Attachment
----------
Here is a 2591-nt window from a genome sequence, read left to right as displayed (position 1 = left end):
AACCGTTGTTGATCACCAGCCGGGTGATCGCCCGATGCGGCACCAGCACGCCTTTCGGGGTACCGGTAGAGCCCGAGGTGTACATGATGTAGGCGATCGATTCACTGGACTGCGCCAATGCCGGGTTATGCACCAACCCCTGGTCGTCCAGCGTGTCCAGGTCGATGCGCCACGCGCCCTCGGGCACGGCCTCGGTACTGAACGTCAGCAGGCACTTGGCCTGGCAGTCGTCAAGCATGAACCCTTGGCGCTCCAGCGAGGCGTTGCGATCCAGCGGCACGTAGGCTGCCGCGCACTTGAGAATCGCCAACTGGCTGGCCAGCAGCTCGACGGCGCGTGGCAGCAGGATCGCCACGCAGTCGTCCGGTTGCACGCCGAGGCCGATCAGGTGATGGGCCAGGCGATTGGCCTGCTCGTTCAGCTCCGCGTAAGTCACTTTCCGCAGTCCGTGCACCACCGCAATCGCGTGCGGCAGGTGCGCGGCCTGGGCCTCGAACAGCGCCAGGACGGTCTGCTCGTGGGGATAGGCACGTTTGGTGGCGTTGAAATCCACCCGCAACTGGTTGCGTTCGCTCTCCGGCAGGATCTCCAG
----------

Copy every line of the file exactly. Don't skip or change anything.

Here is a 2591-nt window from a genome sequence, read left to right as displayed (position 1 = left end):
AACCGTTGTTGATCACCAGCCGGGTGATCGCCCGATGCGGCACCAGCACGCCTTTCGGGGTACCGGTAGAGCCCGAGGTGTACATGATGTAGGCGATCGATTCACTGGACTGCGCCAATGCCGGGTTATGCACCAACCCCTGGTCGTCCAGCGTGTCCAGGTCGATGCGCCACGCGCCCTCGGGCACGGCCTCGGTACTGAACGTCAGCAGGCACTTGGCCTGGCAGTCGTCAAGCATGAACCCTTGGCGCTCCAGCGAGGCGTTGCGATCCAGCGGCACGTAGGCTGCCGCGCACTTGAGAATCGCCAACTGGCTGGCCAGCAGCTCGACGGCGCGTGGCAGCAGGATCGCCACGCAGTCGTCCGGTTGCACGCCGAGGCCGATCAGGTGATGGGCCAGGCGATTGGCCTGCTCGTTCAGCTCCGCGTAAGTCACTTTCCGCAGTCCGTGCACCACCGCAATCGCGTGCGGCAGGTGCGCGGCCTGGGCCTCGAACAGCGCCAGGACGGTCTGCTCGTGGGGATAGGCACGTTTGGTGGCGTTGAAATCCACCCGCAACTGGTTGCGTTCGCTCTCCGGCAGGATCTCCAG